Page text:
Rubbish on our beaches up 10 per cent to worst ever levels, prompting calls for a ‘litter tax’ – UKPosted on December 4, 2017 by DrRossH in Plastic Limiting Regulations
Litter on Britain’s beaches is up 10 per cent in just one year to its worst ever levels, prompting calls for a tax on waste. More than 700 bits or rubbish were found, on average, on
Litter on Britain’s beaches is up 10 per cent in just one year to its worst ever levels, prompting calls for a tax on waste.
More than 700 bits or rubbish were found, on average, on every 100 metres cleaned as conservationists accused many people of treating our shores as a “big dustbin.”
A shock report shows that litter levels recorded in an annual survey were at record levels, with food and drink waste accounting for one in five pieces of litter (20 per cent) found on our beaches.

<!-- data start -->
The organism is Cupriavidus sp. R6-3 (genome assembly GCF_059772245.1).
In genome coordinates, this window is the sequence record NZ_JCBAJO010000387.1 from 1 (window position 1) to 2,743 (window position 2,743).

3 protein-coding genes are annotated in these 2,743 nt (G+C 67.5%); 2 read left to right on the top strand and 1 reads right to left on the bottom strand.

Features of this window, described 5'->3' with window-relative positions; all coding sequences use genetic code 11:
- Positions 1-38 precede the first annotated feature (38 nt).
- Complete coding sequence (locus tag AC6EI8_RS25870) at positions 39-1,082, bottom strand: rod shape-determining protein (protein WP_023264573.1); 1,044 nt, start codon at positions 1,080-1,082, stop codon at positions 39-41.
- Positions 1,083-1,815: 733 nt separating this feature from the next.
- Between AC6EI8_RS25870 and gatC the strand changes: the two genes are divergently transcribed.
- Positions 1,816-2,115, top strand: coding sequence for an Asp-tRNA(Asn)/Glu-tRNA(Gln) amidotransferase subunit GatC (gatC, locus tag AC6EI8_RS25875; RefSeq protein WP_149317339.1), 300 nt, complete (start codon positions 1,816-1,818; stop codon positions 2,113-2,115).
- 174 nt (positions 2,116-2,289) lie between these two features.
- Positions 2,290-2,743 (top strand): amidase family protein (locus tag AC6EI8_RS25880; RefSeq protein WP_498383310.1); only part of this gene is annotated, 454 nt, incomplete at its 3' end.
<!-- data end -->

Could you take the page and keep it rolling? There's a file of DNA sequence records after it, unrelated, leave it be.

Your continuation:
Now a levy on disposables is needed to stop the dumping, according to Britain’s leading marine charity.
There is a rapid move of cafes and other take away food outlets moving to get rid of all their equipment associated with washing of dishes and just handing out disposable plasticware as a replacement to save them money. However all they are doing is externalising or making others pay for the cost of the all the extra litter this is creating. They are not paying for it yet are responsible for it. So having them contribute money to keep it all clean makes the most sense. A levy on disposables is the right way to go on this. It might just push them back to washing and using reusable plates and cutlery. Imagine that!